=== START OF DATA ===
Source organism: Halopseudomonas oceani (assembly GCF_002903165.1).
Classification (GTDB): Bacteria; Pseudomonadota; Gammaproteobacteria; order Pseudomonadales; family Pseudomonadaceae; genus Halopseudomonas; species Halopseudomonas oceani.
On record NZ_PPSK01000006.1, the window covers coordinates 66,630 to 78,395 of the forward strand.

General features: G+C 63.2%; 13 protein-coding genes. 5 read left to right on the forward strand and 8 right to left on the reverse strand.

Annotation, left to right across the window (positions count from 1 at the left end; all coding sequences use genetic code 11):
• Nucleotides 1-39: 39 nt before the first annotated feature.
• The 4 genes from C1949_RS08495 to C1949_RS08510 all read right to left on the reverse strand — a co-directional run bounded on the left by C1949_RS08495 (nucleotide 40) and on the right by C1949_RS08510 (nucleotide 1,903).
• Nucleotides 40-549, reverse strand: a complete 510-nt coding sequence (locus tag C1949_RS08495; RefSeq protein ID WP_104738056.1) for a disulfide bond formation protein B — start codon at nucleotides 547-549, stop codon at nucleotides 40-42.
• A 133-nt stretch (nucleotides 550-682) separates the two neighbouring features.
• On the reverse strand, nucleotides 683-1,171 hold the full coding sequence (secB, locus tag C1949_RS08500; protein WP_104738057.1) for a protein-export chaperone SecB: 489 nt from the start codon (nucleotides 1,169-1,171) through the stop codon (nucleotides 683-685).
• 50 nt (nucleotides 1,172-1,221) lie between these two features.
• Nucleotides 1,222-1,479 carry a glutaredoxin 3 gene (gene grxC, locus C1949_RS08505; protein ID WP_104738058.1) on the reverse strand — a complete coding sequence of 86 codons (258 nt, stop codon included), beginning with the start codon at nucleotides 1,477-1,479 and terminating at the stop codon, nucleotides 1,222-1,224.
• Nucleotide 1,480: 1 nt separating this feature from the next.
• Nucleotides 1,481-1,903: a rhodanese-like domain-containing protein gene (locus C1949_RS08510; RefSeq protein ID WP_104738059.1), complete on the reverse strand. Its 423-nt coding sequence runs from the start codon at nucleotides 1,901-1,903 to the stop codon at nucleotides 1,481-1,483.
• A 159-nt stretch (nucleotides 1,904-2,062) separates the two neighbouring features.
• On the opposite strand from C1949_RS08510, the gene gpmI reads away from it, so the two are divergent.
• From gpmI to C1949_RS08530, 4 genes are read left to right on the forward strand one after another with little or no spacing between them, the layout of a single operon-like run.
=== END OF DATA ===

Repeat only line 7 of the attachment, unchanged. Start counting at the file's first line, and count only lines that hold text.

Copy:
• The 4 genes from C1949_RS08495 to C1949_RS08510 all read right to left on the reverse strand — a co-directional run bounded on the left by C1949_RS08495 (nucleotide 40) and on the right by C1949_RS08510 (nucleotide 1,903).